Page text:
Tens of thousands voted to choose the world’s top thinker from the 50 names we presented in our last issue. Here we speak to the winner, Cambridge mathematician Caucher Birkar
There has been phenomenal interest in our list of the World’s Top 50 Thinkers, with tens of thousands voting. After the ballot closed, I’ll confess to jitters on opening the results. In these polarised times, what sort of mind would rally the most online support? One of the more trenchantly opinionated thinkers on the list seemed a safe bet, a name that would probably alienate one set or another of Prospect readers.
In the event, though, the runaway winner was a thinker of a different sort: the 41-year-old Cambridge mathematician Caucher Birkar. It’s hugely satisfying to see work of pure thought honoured in this way—and doubly so because this is a Fields Medal winner with quite a backstory.
Birkar is a Kurd from Iran, one of four states that plays home to the stateless Kurdish people, and one where the traditional answer to their national aspirations has been an iron fist. Born in 1978, he grew up right by the border with Iraq; the bloody war raged throughout his childhood in the 1980s.
Speaking over a crackly connection from China, where Birkar is giving a lecture, he tells me how his family made a living off the land in western Iran: “My parents were farmers, as all my ancestors were farmers. We had a piece of land around the village and we—including myself and my brother—were charged with going to work on these fields, and grow all kinds of vegetables… wheat, and barley… We essentially produced almost everything we consumed.”
Did mathematical know-how lurk in this unlikely setting? “My mother never attended any school,” Birkar replies. “My father attended school up to primary school, and then he did not continue because it just wasn’t really practical.” Birkar’s talent for numbers was nurtured by his brother, six years older and then in secondary education. From the age of 10 or 11, he was introduced to “more advanced maths and physics… things like calculus.” In the UK, that’s the kind of thing you study at A-Level. Birkar, however, wasn’t studying maths to pass an exam: the great thing, he says, was realising you “could learn things just for fun, not just to get good marks in school.”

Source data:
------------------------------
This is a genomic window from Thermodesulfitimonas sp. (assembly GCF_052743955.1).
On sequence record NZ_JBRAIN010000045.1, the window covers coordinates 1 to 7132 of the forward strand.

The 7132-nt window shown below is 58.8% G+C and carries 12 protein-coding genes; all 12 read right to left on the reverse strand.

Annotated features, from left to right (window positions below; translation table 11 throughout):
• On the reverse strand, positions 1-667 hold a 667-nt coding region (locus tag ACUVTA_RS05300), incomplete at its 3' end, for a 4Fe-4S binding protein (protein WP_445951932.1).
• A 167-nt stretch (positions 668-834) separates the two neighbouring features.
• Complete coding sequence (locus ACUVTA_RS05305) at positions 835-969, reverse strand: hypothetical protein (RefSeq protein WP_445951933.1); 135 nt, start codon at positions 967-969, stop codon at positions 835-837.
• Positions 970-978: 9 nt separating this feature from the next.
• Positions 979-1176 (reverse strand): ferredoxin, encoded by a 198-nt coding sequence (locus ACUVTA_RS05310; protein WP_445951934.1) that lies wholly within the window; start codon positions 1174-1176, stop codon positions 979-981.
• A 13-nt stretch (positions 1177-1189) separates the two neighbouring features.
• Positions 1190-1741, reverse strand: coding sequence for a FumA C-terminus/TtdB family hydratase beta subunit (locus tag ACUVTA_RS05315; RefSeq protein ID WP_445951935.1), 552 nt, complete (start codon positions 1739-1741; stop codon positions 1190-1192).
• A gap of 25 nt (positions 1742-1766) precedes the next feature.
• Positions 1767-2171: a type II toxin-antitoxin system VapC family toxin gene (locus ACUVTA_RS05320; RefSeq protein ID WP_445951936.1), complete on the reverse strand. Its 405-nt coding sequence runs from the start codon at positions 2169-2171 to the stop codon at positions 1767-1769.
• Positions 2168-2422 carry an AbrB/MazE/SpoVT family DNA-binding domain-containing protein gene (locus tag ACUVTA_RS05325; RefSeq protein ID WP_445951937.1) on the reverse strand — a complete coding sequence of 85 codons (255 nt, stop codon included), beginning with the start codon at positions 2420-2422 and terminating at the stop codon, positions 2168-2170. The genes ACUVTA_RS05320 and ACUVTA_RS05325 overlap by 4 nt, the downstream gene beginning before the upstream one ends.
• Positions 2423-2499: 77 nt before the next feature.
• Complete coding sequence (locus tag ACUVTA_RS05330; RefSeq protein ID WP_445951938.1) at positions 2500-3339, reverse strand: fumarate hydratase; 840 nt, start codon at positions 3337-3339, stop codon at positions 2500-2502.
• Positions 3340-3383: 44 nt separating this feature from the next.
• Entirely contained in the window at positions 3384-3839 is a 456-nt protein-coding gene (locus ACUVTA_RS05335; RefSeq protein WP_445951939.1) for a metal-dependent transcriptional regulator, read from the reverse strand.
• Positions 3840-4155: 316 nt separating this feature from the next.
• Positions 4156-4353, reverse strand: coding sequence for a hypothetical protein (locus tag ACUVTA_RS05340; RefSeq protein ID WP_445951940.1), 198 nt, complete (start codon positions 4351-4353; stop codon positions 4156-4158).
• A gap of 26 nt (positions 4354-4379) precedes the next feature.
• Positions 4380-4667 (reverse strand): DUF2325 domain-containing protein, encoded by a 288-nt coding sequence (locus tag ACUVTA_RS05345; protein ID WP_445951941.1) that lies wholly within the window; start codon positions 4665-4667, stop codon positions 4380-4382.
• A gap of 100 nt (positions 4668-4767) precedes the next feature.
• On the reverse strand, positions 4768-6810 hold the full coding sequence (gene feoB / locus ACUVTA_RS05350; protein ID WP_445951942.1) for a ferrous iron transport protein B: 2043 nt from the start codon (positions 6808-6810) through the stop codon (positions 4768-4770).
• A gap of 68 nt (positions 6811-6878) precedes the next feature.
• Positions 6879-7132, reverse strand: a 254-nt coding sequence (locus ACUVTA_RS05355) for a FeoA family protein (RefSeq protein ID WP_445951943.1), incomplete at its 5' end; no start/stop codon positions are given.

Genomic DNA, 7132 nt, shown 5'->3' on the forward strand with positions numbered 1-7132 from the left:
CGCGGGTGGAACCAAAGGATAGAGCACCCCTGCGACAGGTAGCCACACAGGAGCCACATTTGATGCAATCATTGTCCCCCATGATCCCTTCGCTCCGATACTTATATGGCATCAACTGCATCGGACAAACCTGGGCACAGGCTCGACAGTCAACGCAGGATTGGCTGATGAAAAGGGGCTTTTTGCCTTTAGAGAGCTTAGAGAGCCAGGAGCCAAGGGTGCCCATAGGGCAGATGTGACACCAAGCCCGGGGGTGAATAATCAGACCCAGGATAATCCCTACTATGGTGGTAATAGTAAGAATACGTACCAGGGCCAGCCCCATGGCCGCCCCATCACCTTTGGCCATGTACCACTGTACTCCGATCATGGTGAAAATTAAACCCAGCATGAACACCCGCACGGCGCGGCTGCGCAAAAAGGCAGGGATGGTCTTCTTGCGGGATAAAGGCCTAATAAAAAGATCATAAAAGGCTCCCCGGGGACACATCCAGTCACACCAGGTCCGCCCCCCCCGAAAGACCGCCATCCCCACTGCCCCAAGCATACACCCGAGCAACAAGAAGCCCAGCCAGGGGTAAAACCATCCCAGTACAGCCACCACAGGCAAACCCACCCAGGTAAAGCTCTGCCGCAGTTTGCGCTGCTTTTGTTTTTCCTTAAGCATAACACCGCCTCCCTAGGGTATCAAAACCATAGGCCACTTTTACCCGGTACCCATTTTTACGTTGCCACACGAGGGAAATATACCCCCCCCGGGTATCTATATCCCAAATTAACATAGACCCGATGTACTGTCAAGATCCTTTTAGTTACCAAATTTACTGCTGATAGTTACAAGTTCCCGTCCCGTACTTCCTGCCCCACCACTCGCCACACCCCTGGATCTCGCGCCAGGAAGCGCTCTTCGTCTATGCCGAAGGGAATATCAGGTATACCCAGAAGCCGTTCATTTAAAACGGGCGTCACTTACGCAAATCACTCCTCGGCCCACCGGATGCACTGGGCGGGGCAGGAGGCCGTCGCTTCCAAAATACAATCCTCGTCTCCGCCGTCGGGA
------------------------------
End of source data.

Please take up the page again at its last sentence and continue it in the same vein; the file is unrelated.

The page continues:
Birkar went on to study maths at the University of Tehran, and in 2000 arrived in the UK to take part in an academic competition. He never went home: instead, he claimed asylum, changing his name from Fereydoun Derakhshani to Caucher Birkar, which in Kurdish means “migrant mathematician.”
But what of his award-winning mathematical work? In journalism, a bit of bluffing comes with the territory. But when you talk to Birkar, it’s soon clear that there’s no bluffing your way through his field of contemporary “algebraic geometry.” The phrase itself doesn’t seem too daunting: Pythagoras’s rule, which most of us studied at school, expresses geometric relations as algebra. But when I cheerfully inquire about whether his work could be thought of as advanced Pythagoras, I am corrected. It would be “misleading” to suggest that mathematicians were “just doing anything like Pythagoras… after almost 3,000 years!”
So what does Birkar’s work involve? The simplest—if semi-metaphorical—answer turns out to be finding connections between complex shapes.
But when I ask for a pithy summary, he first offers this explanation: “The solution of polynomial equations.” These are a class of equations with multiple terms (X, Y) typically raised to varying powers (X2, X3, etc). So where does the geometry come in? Such equations are often used to describe shapes. Birkar explains that his thought proceeds in “two different languages: on one side, we have algebra, which is the equation and functions; on the other side, we have the geometric thing.”